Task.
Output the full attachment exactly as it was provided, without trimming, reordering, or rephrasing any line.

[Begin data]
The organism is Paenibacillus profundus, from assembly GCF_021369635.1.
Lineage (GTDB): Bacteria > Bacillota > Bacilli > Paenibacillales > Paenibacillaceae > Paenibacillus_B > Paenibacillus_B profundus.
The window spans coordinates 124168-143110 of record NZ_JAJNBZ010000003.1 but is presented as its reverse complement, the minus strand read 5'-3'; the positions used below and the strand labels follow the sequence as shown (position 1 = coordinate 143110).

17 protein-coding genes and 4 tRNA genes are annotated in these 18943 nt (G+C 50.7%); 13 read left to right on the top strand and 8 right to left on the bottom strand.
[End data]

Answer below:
The organism is Paenibacillus profundus, from assembly GCF_021369635.1.
Lineage (GTDB): Bacteria > Bacillota > Bacilli > Paenibacillales > Paenibacillaceae > Paenibacillus_B > Paenibacillus_B profundus.
The window spans coordinates 124168-143110 of record NZ_JAJNBZ010000003.1 but is presented as its reverse complement, the minus strand read 5'-3'; the positions used below and the strand labels follow the sequence as shown (position 1 = coordinate 143110).

17 protein-coding genes and 4 tRNA genes are annotated in these 18943 nt (G+C 50.7%); 13 read left to right on the top strand and 8 right to left on the bottom strand.